WHITEHOUSE STATION, NJ--(Marketwire - Aug 23, 2012) - The dressage and jumping events were among some of the most popular at the Olympic Games, as they showcased the power of the equestrian athletes and the strength of their bond with their riders. Many spectators may have wondered how the horses were transported to the event, as they came from countries around the world. The Huffington Post has published an article that highlights the travel accommodations that these animals received while making their way to the United Kingdom. Cesar Parra, founder of Piaffe-Performance, explains how the horses traveled to the Games.
The horses arrived several weeks before the games began, giving them time to acclimate to their new surroundings and recover from the minimal stress that travel causes. Because most of these animals are seasoned competitors, the act of traveling -- even overseas -- is not as difficult for them to handle as one might assume. Joanie Morris, who is the Press Officer for the United States Equestrian Foundation, explains: "These horses are all older animals who are used to travel. Horses in general are pretty good travelers, so they don't mind their overseas adventure."
The air travel required to get the horses to London was, according to Susan Kayne, Team Manager of Unbridled Racing, the easiest part of the process. "More of an issue to the horse comes with the different water and feeds they intake in their new environment," she asserts. Morris adds that the attitude of the country to which they travel is important, as well. She notes that, as a "very horse-friendly country," England has easy to follow quarantine regulations and is used to welcoming traveling horses within its borders.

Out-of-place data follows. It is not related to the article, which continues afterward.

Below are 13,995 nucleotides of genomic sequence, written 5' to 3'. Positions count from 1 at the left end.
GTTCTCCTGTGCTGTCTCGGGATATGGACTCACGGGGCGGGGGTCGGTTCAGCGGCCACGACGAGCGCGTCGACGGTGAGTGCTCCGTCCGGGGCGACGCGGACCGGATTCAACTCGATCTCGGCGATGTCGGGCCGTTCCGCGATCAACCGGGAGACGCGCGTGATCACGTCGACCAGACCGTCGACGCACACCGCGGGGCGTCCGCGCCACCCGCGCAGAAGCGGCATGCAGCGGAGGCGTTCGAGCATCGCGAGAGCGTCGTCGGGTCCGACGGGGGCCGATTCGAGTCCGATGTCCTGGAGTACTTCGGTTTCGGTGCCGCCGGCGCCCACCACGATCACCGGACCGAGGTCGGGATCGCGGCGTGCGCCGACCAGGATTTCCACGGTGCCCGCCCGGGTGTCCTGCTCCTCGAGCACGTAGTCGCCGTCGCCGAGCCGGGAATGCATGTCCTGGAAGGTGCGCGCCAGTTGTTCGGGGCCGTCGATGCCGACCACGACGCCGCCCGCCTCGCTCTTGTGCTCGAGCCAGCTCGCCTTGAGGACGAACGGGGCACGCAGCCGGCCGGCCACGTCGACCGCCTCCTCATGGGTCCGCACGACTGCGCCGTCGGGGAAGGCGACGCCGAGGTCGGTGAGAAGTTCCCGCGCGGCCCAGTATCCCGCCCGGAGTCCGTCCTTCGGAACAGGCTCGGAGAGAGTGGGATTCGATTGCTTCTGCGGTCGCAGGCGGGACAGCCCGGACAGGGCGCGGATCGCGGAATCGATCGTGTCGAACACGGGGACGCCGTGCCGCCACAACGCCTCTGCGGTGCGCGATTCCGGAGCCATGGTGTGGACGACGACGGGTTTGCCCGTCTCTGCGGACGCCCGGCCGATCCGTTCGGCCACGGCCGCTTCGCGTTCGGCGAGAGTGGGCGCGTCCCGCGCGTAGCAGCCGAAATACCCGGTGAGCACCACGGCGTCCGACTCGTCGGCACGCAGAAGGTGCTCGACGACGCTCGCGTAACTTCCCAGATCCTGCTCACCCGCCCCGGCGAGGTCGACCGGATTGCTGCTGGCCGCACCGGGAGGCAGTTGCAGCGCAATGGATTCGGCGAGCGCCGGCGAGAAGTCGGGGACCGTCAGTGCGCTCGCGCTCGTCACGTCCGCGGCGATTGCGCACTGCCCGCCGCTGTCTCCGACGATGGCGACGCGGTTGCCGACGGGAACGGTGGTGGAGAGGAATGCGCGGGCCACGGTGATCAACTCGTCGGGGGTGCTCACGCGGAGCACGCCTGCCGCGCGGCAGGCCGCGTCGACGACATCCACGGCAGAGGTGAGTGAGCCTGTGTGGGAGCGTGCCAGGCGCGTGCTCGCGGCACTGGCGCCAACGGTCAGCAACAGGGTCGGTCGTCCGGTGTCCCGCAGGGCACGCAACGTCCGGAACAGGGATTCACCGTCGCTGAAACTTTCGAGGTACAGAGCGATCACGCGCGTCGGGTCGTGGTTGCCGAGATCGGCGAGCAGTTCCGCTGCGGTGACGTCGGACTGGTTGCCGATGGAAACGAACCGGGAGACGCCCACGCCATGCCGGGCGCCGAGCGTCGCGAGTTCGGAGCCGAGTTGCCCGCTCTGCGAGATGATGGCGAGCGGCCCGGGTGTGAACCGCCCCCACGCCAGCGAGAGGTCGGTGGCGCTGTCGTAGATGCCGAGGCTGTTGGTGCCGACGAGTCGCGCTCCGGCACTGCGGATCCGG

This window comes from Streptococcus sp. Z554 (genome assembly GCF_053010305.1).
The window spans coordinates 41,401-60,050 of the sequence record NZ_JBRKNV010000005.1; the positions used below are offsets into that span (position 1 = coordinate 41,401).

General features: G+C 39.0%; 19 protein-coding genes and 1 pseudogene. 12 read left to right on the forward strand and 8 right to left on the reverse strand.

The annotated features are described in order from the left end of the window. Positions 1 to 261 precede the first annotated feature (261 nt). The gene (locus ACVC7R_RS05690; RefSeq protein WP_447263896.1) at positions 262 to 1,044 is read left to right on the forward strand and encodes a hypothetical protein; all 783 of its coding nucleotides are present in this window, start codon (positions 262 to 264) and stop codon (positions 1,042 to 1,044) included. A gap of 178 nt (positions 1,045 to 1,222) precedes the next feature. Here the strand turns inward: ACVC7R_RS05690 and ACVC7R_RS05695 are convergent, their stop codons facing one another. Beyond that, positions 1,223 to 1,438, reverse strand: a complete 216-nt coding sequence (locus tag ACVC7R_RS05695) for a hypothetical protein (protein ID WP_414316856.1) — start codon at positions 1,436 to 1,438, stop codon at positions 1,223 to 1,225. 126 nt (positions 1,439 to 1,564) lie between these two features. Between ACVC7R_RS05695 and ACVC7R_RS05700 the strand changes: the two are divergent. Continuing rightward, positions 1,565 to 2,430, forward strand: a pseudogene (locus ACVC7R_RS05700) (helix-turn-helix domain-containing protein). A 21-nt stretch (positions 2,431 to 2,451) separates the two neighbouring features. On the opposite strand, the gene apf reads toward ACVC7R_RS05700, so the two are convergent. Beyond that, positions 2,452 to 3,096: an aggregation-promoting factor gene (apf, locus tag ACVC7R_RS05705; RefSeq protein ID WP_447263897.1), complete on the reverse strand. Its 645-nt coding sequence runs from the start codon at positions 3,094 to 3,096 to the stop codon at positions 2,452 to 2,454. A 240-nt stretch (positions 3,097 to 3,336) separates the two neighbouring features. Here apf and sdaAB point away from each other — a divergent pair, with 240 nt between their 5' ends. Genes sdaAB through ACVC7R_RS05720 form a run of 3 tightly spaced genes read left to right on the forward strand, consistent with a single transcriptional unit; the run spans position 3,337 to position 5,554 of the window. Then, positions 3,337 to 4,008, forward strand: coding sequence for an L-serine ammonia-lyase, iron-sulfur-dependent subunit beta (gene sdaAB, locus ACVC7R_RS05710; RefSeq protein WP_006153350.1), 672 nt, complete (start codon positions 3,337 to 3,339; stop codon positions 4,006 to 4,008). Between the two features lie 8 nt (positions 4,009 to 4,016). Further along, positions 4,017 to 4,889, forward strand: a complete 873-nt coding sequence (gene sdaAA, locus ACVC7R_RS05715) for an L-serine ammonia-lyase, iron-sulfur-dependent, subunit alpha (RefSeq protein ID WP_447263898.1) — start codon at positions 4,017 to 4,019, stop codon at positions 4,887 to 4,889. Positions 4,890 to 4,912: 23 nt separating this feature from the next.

"Bringing a horse to the airport and loading him onto a plane to be shipped overseas may sound slightly out of the ordinary," comments Dr. Cesar Parra. "As it turns out, it is a very common practice in horse sport. Horses ship regularly in and out of John F. Kennedy airport and even though air travel may sound strenuous on a horse it is actually quite comfortable for them. Most of the horses flying to Europe for the Olympics are veterans of flying as well. Horses travel with professional grooms who make sure that all the equine athletes are travelling safely and remain healthy and without stress."
Cesar Parra is proud of the work that all of the equestrian athletes completed during the Olympic Games. He is excited to be a part of the sport and looks forward to continuing to encourage new athletes to compete in dressage and other equestrian events.
Dr. Cesar Parra founded Piaffe-Performance, which is a full-service equestrian training team. With its roots in classic German training methods, Dr. Cesar Parra incorporates integrity, perseverance, self-control, courtesy, sharing, and strength of character into his program. Through each class, Dr. Cesar Parra teaches his students to communicate with their horses and work together to achieve their goals.